Parents should know that this film has brief but intense violence with a man shooting his wife at point-blank range and an off-camera suicide. The issue of “pulling the plug” on someone with no brain activity is raised. Characters use some strong and ugly language. There are sexual references, including adultery and a non-explicit sexual situation.


Families who see this movie should talk about what was important to Willie and how his priorities — or his understanding of his priorities — changed. What will he do next?


Families who enjoy this movie will enjoy the classic Witness For the Prosecution and more contemporary courtroom thrillers like Primal Fear and Presumed Innocent. They might also appreciate the television series Columbo.

Disturbia

posted by jmiller
B+
Lowest Recommended Age:High School
MPAA Rating:Rated PG-13 on appeal for sequences of terror and violence, and some sensuality.
Movie Release Date:2007
DVD Release Date:2007

This nicely nifty little thriller takes Hitchcock’s classic Rear Window and updates it to the era of cell phones and webcams.


Kale (Shia LeBeouf) is under house arrest for hitting a teacher. For three months, he has to wear an ankle bracelet that will bring the police to his house in seconds if he strays past the radius of the transmitter. His mother has turned off the Xbox, iTunes, and the television. The “natural side effect” of sheer boredom is for him to turn his eyes outward. He makes the world his cable channels, switching from one to the other by looking out different windows. One channel shows his lissome new neighbor, swimming, sunning, stretching. Outside another window, a married neighbor is having an affair. And outside another, Robert Turner, could be a serial killer.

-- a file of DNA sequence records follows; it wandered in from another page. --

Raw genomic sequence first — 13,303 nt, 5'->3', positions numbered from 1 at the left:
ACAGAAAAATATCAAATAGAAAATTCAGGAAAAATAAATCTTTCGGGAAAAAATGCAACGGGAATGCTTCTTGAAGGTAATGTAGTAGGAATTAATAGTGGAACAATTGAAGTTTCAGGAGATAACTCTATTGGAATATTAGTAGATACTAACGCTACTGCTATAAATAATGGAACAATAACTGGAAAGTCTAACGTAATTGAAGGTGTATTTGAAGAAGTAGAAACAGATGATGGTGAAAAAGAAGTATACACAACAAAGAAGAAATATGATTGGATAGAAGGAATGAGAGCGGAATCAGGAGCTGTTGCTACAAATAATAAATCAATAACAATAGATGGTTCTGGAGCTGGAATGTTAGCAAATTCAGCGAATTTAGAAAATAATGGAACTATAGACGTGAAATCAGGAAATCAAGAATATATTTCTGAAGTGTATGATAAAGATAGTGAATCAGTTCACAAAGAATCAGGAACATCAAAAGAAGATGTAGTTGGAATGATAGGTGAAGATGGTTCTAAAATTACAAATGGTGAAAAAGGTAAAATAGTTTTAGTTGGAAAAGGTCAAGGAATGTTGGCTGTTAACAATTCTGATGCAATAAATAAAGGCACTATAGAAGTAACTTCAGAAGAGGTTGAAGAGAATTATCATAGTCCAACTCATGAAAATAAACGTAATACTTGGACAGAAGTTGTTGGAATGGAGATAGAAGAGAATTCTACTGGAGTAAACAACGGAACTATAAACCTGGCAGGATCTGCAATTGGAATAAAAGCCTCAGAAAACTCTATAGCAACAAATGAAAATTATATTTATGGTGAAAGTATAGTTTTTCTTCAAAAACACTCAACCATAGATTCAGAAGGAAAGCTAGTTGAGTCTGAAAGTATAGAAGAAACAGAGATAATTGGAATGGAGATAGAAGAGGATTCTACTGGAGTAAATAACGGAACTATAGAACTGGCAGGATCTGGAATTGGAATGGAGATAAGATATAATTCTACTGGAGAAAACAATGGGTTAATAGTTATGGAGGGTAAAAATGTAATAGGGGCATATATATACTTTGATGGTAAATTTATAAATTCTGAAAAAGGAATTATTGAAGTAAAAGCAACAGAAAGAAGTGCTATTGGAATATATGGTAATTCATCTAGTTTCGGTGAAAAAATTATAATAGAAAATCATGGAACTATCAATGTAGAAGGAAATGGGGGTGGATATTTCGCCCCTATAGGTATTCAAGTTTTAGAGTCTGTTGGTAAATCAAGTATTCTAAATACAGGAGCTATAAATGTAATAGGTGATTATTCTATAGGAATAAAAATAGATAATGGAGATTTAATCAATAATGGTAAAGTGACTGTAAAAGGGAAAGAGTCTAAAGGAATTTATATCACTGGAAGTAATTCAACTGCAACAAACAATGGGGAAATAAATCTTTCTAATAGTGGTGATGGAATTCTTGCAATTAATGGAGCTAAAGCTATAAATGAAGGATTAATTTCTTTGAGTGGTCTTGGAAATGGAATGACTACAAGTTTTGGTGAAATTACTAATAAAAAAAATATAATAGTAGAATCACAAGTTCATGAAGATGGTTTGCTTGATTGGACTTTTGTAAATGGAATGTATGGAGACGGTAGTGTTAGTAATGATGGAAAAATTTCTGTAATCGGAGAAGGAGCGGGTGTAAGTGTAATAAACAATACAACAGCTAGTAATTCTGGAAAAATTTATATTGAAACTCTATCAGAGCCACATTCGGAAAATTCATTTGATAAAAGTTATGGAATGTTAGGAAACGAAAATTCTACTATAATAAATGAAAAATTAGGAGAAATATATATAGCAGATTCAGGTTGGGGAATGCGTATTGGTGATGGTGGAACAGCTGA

At first, it’s fun to spy on him. It feels like some sort of 3D Xbox game. Kale’s friend Ronnie (the very likeable Aaron Yoo) and that pretty neighbor (Sarah Roemer of the Gwenyth-like cheekbones as Ashley) set up a stakeout. But then it gets deadly serious. The watchers are themselves being watched.


LeBeouf continues to develop into one of the most talented and appealing young actors in Hollywood and Morse has a doughy predatory quality with flickers of oily charm. Crisp performances, a creepy bad guy, absorbing plot twists, capable direction by D.J. Caruso (of television’s “The Shield”), who knows how to build tension and when to break it, and a script that has some telling points to make about the way we saturate ourselves with media make this thriller, like Kale’s neighbors, very watchable.

Parents should know that this movie has intense peril and violence and some very grisly and disturbing images, including a dead animal, a fatal car crash, and decomposing bodies. Characters use some strong language and drink alcohol. There is some nudity (including brief shots of pornography being viewed by children), references to adultery, and some kissing.


Families who see this movie should talk about how our access to media helps and hurts our connection to our communities and our sense of privacy.


Families who enjoy this movie will also enjoy Cellular and the classic Rear Window.